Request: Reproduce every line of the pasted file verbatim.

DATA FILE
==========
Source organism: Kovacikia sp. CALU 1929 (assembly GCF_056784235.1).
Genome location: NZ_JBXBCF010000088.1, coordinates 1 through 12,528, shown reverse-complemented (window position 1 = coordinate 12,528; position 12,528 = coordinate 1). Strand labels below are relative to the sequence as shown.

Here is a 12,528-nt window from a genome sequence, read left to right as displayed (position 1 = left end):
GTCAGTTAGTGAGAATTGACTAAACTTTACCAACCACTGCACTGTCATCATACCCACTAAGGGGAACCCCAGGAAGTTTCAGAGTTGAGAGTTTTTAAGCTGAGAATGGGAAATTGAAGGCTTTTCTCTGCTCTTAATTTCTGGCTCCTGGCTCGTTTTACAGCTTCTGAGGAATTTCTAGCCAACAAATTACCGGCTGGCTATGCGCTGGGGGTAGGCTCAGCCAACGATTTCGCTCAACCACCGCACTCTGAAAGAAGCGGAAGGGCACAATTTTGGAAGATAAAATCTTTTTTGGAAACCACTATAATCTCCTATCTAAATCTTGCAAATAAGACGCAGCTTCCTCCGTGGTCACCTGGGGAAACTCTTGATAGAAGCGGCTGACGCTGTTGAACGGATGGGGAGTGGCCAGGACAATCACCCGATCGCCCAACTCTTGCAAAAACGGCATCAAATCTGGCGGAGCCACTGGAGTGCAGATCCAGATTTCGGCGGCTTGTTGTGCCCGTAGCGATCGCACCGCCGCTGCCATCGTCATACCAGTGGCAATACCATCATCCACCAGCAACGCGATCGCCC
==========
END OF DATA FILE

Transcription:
Source organism: Kovacikia sp. CALU 1929 (assembly GCF_056784235.1).
Genome location: NZ_JBXBCF010000088.1, coordinates 1 through 12,528, shown reverse-complemented (window position 1 = coordinate 12,528; position 12,528 = coordinate 1). Strand labels below are relative to the sequence as shown.

Here is a 12,528-nt window from a genome sequence, read left to right as displayed (position 1 = left end):
GTCAGTTAGTGAGAATTGACTAAACTTTACCAACCACTGCACTGTCATCATACCCACTAAGGGGAACCCCAGGAAGTTTCAGAGTTGAGAGTTTTTAAGCTGAGAATGGGAAATTGAAGGCTTTTCTCTGCTCTTAATTTCTGGCTCCTGGCTCGTTTTACAGCTTCTGAGGAATTTCTAGCCAACAAATTACCGGCTGGCTATGCGCTGGGGGTAGGCTCAGCCAACGATTTCGCTCAACCACCGCACTCTGAAAGAAGCGGAAGGGCACAATTTTGGAAGATAAAATCTTTTTTGGAAACCACTATAATCTCCTATCTAAATCTTGCAAATAAGACGCAGCTTCCTCCGTGGTCACCTGGGGAAACTCTTGATAGAAGCGGCTGACGCTGTTGAACGGATGGGGAGTGGCCAGGACAATCACCCGATCGCCCAACTCTTGCAAAAACGGCATCAAATCTGGCGGAGCCACTGGAGTGCAGATCCAGATTTCGGCGGCTTGTTGTGCCCGTAGCGATCGCACCGCCGCTGCCATCGTCATACCAGTGGCAATACCATCATCCACCAGCAACGCGATCGCCC